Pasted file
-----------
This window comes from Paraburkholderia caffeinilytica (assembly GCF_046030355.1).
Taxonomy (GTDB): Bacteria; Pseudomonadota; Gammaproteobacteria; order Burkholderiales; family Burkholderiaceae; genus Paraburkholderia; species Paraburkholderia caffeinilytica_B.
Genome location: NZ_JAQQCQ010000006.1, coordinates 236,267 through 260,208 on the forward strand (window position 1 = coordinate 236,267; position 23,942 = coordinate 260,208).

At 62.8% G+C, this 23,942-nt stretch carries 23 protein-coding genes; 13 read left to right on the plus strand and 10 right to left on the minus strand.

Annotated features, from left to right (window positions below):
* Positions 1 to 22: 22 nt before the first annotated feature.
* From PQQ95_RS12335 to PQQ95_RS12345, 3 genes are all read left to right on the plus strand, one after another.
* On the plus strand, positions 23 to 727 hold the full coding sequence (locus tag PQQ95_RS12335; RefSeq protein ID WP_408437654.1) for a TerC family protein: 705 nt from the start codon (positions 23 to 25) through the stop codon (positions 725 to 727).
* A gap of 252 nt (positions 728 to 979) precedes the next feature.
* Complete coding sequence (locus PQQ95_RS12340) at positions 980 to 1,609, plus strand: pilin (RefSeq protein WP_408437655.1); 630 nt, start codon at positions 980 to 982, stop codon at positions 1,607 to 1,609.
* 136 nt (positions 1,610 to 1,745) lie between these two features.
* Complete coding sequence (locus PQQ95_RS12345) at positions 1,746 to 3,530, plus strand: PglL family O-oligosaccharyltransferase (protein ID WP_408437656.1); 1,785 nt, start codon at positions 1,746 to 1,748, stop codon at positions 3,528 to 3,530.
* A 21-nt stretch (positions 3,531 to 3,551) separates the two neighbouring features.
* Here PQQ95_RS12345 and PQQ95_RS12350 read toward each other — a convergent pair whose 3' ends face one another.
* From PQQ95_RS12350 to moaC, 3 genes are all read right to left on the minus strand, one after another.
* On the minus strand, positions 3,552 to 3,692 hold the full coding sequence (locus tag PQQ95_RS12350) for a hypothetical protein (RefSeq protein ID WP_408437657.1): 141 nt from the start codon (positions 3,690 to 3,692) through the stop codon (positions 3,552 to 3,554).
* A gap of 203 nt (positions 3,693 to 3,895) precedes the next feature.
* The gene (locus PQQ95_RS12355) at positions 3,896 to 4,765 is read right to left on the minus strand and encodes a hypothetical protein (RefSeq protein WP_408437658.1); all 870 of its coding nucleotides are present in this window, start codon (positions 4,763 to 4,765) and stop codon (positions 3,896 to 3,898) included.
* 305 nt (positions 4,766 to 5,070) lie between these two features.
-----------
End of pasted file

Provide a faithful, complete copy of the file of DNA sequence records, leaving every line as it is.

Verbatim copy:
This window comes from Paraburkholderia caffeinilytica (assembly GCF_046030355.1).
Taxonomy (GTDB): Bacteria; Pseudomonadota; Gammaproteobacteria; order Burkholderiales; family Burkholderiaceae; genus Paraburkholderia; species Paraburkholderia caffeinilytica_B.
Genome location: NZ_JAQQCQ010000006.1, coordinates 236,267 through 260,208 on the forward strand (window position 1 = coordinate 236,267; position 23,942 = coordinate 260,208).

At 62.8% G+C, this 23,942-nt stretch carries 23 protein-coding genes; 13 read left to right on the plus strand and 10 right to left on the minus strand.

Annotated features, from left to right (window positions below):
* Positions 1 to 22: 22 nt before the first annotated feature.
* From PQQ95_RS12335 to PQQ95_RS12345, 3 genes are all read left to right on the plus strand, one after another.
* On the plus strand, positions 23 to 727 hold the full coding sequence (locus tag PQQ95_RS12335; RefSeq protein ID WP_408437654.1) for a TerC family protein: 705 nt from the start codon (positions 23 to 25) through the stop codon (positions 725 to 727).
* A gap of 252 nt (positions 728 to 979) precedes the next feature.
* Complete coding sequence (locus PQQ95_RS12340) at positions 980 to 1,609, plus strand: pilin (RefSeq protein WP_408437655.1); 630 nt, start codon at positions 980 to 982, stop codon at positions 1,607 to 1,609.
* 136 nt (positions 1,610 to 1,745) lie between these two features.
* Complete coding sequence (locus PQQ95_RS12345) at positions 1,746 to 3,530, plus strand: PglL family O-oligosaccharyltransferase (protein ID WP_408437656.1); 1,785 nt, start codon at positions 1,746 to 1,748, stop codon at positions 3,528 to 3,530.
* A 21-nt stretch (positions 3,531 to 3,551) separates the two neighbouring features.
* Here PQQ95_RS12345 and PQQ95_RS12350 read toward each other — a convergent pair whose 3' ends face one another.
* From PQQ95_RS12350 to moaC, 3 genes are all read right to left on the minus strand, one after another.
* On the minus strand, positions 3,552 to 3,692 hold the full coding sequence (locus tag PQQ95_RS12350) for a hypothetical protein (RefSeq protein ID WP_408437657.1): 141 nt from the start codon (positions 3,690 to 3,692) through the stop codon (positions 3,552 to 3,554).
* A gap of 203 nt (positions 3,693 to 3,895) precedes the next feature.
* The gene (locus PQQ95_RS12355) at positions 3,896 to 4,765 is read right to left on the minus strand and encodes a hypothetical protein (RefSeq protein WP_408437658.1); all 870 of its coding nucleotides are present in this window, start codon (positions 4,763 to 4,765) and stop codon (positions 3,896 to 3,898) included.
* 305 nt (positions 4,766 to 5,070) lie between these two features.